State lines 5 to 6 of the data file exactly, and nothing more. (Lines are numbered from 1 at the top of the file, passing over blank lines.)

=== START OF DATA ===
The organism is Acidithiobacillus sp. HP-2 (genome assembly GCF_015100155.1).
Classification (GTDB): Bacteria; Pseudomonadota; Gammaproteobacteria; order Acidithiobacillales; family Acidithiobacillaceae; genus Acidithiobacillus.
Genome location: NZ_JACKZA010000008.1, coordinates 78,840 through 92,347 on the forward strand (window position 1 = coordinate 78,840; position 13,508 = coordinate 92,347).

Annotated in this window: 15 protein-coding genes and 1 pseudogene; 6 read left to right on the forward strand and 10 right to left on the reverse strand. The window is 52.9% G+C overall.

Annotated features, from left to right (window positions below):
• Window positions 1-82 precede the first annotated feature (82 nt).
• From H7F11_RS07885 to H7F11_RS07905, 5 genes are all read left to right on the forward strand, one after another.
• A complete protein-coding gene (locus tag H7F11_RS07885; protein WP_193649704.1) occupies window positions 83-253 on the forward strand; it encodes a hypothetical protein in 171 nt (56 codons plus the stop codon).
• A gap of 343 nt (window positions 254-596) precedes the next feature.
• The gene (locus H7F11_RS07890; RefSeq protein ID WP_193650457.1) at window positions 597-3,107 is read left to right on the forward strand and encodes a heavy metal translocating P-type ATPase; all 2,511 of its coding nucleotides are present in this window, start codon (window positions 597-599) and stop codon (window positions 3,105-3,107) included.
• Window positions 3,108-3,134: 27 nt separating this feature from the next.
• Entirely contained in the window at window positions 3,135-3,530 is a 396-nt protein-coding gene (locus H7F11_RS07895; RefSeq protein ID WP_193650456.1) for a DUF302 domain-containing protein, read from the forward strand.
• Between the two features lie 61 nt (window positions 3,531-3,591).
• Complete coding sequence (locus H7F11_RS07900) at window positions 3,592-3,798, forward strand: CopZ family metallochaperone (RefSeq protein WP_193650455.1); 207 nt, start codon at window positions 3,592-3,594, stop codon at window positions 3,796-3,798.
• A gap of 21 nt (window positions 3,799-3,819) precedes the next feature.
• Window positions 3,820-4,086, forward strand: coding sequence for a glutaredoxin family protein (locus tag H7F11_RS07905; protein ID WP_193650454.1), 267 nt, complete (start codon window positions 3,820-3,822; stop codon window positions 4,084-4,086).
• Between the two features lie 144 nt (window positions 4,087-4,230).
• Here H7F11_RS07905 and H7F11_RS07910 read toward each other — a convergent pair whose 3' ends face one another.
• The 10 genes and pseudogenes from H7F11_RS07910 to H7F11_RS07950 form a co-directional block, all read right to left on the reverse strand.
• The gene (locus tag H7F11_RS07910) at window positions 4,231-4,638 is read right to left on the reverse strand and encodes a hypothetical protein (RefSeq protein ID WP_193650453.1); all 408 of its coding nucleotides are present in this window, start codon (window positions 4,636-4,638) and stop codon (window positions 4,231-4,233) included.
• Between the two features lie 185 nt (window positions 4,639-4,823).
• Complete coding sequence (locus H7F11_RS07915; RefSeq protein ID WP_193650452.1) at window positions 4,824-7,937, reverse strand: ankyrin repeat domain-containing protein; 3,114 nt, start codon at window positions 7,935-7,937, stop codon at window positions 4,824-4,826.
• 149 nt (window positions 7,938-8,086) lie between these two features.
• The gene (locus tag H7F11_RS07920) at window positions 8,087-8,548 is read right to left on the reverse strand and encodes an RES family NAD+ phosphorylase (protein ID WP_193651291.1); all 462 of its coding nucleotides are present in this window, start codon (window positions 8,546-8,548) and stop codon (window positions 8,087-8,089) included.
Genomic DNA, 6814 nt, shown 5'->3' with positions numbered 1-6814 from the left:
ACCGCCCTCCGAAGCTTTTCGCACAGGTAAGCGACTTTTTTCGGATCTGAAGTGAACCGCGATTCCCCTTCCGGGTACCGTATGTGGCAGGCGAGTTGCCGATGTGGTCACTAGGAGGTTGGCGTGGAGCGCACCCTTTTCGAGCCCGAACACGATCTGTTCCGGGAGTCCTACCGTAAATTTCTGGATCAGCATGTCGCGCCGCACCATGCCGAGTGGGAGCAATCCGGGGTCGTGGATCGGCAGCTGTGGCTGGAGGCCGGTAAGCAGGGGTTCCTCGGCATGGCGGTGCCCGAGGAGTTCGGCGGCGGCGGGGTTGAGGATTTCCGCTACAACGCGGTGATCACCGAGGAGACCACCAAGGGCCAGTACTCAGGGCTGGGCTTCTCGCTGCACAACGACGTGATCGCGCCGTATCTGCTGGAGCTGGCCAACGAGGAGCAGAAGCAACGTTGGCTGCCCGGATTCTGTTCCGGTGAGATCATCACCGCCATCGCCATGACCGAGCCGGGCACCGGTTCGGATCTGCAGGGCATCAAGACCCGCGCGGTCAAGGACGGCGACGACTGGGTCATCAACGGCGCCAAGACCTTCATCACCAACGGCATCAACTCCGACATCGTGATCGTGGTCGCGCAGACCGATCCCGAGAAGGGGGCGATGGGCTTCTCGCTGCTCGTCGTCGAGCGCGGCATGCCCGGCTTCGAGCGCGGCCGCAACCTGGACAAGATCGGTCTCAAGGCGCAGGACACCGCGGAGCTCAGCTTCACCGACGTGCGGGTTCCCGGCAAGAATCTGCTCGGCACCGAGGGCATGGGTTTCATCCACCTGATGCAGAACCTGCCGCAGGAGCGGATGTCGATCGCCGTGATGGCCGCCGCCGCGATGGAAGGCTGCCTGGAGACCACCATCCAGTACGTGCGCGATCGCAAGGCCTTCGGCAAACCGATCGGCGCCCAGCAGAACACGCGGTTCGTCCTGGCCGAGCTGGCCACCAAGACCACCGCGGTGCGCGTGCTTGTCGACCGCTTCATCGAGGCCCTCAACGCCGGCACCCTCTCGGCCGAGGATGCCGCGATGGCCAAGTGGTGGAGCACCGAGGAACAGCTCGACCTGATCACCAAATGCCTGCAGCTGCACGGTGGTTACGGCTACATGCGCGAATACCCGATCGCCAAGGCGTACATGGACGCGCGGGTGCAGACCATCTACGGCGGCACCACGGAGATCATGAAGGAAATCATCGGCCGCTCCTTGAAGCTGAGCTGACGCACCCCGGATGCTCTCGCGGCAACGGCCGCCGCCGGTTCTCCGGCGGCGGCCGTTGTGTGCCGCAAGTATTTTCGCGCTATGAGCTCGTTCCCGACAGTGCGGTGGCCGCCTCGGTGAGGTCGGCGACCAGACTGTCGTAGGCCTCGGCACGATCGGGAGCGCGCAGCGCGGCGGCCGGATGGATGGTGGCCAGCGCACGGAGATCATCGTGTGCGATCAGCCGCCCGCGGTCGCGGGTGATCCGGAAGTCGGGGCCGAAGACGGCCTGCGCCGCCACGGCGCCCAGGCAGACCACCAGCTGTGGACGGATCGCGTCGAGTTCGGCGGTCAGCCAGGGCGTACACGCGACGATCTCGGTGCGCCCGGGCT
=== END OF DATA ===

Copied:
Annotated features, from left to right (window positions below):
• Window positions 1-82 precede the first annotated feature (82 nt).